James S. Stewart, NYT, From H.P., a Blunder That Seems to Beat All, here. Let’s put this in Fantasy Basketball terms to better understand it. This is like co-managing a team in a trade where your co-manager gives DWade for Kemba Walker and then you say the trade was fraudulent because Walker was represented as a sharp shooter. Meg Whitman’s Fantasy Basketball league must be like an HBS case study where managers like PSY and Donald Trump say “nope, the deal’s too crazy, I’m out.”
Hewlett-Packard’s acquisition last year of the British software maker Autonomy for $11.1 billion “may be worse than Time Warner,” Toni Sacconaghi, the respected technology analyst at Sanford C. Bernstein, told me, a view that was echoed this week by several H.P. analysts, rivals and disgruntled investors.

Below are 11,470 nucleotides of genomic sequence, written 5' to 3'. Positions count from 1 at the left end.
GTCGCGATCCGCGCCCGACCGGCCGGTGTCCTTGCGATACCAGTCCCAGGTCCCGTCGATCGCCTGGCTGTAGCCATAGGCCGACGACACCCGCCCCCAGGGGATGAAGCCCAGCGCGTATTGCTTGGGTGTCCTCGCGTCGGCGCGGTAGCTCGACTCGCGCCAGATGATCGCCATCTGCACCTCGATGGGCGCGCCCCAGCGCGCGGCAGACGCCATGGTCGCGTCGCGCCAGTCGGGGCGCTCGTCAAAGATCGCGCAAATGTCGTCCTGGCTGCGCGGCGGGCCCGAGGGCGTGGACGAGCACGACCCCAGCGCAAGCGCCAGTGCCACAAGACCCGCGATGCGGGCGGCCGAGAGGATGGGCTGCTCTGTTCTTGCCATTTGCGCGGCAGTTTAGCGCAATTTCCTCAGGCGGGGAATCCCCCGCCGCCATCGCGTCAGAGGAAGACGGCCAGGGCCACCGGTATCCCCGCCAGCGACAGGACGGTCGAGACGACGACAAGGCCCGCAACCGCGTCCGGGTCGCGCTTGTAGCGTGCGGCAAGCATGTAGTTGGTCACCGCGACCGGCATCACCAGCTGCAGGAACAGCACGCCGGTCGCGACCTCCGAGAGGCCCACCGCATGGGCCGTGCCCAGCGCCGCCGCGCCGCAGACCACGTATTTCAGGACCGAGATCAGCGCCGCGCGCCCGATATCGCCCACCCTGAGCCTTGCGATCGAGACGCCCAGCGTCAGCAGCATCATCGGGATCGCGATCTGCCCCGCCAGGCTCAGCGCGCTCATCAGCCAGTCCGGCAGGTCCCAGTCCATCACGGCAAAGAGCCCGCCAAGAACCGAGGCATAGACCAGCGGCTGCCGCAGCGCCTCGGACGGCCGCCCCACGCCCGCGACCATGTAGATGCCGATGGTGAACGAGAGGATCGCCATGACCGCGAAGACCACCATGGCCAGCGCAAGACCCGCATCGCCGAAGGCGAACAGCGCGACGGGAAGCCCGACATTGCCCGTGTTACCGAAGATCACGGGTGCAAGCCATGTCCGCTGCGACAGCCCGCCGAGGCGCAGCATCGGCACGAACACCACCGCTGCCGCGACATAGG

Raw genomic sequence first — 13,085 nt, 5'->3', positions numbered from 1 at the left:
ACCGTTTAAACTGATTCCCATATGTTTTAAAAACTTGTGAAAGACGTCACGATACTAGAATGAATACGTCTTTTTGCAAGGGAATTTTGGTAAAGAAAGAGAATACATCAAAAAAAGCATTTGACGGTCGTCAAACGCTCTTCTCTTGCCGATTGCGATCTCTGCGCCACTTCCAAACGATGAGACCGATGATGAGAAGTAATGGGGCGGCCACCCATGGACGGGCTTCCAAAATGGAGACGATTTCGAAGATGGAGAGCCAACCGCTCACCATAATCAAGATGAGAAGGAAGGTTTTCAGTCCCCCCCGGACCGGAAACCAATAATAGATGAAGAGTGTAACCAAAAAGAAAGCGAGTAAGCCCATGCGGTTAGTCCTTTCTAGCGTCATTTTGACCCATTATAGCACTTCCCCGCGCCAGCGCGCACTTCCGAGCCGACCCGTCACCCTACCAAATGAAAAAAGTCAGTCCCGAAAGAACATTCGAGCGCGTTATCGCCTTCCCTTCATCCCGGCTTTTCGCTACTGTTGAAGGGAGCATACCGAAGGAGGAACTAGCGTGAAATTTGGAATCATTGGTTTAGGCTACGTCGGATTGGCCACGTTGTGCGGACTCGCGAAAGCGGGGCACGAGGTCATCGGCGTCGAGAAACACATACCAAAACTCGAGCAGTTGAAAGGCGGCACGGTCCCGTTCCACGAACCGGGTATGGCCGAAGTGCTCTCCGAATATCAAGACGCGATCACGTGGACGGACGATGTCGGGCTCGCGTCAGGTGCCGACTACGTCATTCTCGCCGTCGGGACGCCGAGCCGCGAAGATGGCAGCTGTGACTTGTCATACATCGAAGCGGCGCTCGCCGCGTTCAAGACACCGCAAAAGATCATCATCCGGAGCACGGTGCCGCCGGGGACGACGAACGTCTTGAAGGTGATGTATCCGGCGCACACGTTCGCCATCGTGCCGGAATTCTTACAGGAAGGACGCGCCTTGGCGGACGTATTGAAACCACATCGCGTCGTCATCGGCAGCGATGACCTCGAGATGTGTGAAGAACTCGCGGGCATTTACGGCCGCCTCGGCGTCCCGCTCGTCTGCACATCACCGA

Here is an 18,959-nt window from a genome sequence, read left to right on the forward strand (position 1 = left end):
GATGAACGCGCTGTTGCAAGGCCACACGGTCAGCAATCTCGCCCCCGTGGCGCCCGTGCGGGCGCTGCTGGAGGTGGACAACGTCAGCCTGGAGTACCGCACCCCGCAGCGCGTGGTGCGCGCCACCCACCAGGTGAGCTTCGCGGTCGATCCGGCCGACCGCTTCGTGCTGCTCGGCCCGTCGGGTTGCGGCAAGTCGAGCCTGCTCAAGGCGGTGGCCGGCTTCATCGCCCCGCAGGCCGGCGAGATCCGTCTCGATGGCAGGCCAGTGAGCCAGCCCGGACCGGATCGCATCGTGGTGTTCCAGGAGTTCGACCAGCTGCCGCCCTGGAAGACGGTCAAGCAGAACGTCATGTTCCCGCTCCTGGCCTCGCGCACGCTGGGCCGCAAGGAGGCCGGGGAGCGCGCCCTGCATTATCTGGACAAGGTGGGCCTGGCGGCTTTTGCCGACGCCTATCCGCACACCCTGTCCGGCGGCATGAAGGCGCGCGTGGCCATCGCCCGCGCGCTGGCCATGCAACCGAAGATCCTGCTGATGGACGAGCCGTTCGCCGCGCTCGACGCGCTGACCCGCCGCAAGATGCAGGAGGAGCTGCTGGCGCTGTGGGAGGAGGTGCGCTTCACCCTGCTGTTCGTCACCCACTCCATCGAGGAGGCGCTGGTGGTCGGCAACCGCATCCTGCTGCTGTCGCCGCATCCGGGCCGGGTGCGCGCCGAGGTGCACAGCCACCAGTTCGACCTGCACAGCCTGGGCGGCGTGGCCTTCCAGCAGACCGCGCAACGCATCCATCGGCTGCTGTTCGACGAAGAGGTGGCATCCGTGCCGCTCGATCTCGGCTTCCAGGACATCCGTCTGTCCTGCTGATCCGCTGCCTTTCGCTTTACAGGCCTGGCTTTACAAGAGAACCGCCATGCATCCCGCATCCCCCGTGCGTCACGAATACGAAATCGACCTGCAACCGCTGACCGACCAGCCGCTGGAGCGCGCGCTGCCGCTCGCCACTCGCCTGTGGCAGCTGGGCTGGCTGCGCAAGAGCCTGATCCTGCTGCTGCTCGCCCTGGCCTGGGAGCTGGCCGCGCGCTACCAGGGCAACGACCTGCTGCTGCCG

Cringely, Hear that? It’s HP founders Bill and Dave spinning in their graves, here.
HP, its business faltering with no mobile strategy to speak of and its stock dropping, has been looking like stupid-on-a-stick for years now. A succession of bad CEO hires (starting I believe all the way back with Lew Platt) and bad acquisitions compounded by juvenile boardroom behavior (remember the illegal phone taps?) has rightly cost the company in both reputation and market cap.
Yes, HP overpaid for Autonomy. Anyone who looked at the deal at the time could see that — anyone who wasn’t working at HP, that is. Oracle’s Larry Ellison certainly said it at the time — the price was insane. Now HP wants to call it fraud when what actually happened was probably more along the lines of what they call in the UK fast business.
Mike Lynch didn’t extract that $11.1 billion from HP at gunpoint; they asked to pay it.